Program Details & Commitment

Why apply to New City Fellows?

  • Develop solid theological foundations from quality teaching and prominent guest lecturers, as well as readings and group discussion.
  • Build relationships with peers and reflect on real-life experiences of living and working in Raleigh. 
  • Build relationships with and learn from Christians who are leaders in their fields and the local church..
  • Cultivate spiritual disciplines and Biblical reflection through guided daily devotionals.
  • Learn how to effectively engage in and impact local culture.   

Who can participate?

  • Applicants should be between the ages of 24-39 with at least two years of professional working experience.  
  • We expect applicants to be active members of their church and in good standing.
  • Each class typically includes 12 men and 12 women from a broad range of professional backgrounds, including law, finance, technology, education, government, medicine, real estate and the arts. 

What is the commitment?

  • New City Fellows is a nine-month program that begins in early September and ends in late May.
  • Extensive reading (50-100pp/week) from church history and theology plus guided daily devotionals. Authors include St. Augustine, Martin Luther, John Calvin, C.S. Lewis, Dietrich Bonhoeffer, John Stott, Abraham Kuyper, Tim Keller and others.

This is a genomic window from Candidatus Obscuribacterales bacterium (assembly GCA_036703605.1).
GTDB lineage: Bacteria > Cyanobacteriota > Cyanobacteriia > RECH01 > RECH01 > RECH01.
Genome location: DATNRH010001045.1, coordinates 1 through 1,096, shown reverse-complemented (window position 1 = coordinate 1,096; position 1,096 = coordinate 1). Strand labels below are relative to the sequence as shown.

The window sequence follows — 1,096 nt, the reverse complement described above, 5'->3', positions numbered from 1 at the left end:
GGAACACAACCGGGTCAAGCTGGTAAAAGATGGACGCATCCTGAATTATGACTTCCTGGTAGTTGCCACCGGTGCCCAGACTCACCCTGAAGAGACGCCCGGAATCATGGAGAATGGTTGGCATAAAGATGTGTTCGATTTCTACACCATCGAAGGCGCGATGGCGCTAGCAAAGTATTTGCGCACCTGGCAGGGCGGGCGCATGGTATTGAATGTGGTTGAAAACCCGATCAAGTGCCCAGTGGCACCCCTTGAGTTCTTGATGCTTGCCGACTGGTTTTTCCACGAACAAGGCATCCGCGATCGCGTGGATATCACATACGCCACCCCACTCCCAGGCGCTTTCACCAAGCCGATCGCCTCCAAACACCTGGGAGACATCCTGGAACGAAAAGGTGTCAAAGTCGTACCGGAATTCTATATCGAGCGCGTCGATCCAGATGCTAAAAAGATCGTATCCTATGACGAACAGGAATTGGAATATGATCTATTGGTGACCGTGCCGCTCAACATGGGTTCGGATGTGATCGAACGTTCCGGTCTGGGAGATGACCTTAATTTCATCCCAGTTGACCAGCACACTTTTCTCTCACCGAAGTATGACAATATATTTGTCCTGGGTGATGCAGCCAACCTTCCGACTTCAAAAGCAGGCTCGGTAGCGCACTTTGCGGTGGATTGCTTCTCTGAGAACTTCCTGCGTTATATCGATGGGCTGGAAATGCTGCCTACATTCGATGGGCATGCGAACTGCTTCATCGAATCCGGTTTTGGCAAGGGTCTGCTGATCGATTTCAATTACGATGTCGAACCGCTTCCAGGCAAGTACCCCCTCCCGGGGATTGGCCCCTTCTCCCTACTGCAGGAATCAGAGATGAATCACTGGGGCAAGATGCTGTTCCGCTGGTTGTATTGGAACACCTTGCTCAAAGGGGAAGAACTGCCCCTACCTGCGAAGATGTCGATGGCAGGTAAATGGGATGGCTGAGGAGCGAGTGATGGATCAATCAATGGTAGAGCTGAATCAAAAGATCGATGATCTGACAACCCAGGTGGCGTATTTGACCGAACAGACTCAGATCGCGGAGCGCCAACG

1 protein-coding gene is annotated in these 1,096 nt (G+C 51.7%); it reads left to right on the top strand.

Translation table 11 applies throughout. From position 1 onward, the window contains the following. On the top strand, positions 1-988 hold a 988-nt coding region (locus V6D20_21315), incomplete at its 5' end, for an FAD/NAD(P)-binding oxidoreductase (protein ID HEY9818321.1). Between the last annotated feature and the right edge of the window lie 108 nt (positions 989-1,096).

• One meeting each week (two hours for group discussion); one Saturday each month (in-depth training and group outings); one retreat each quarter (three weekends to focus on personal reflection and spiritual formation).
  • Monthly meeting with your New City mentor.

What is the cost?

  • Tuition for NCF is $2,400. This covers all program expenses including curriculum and reading materials, group outings, and weekend retreats. 
  • Partial scholarships are available.

How are applicants selected?

  • Applications will be accepted between March 1st and April 30th for the upcoming year.
  • Fellows will be selected by an admissions committee on the basis of
    1) commitment to the Gospel and ongoing renewal of our city;
    2) spiritual maturity; and
    3) ability to fulfill their commitment to the NCF program. 
Work is, or it should be, the full expression of the worker’s faculties, the thing in which he finds spiritual, mental, and bodily satisfaction, and the medium in which he offers himself to God.
— Dorothy Sayers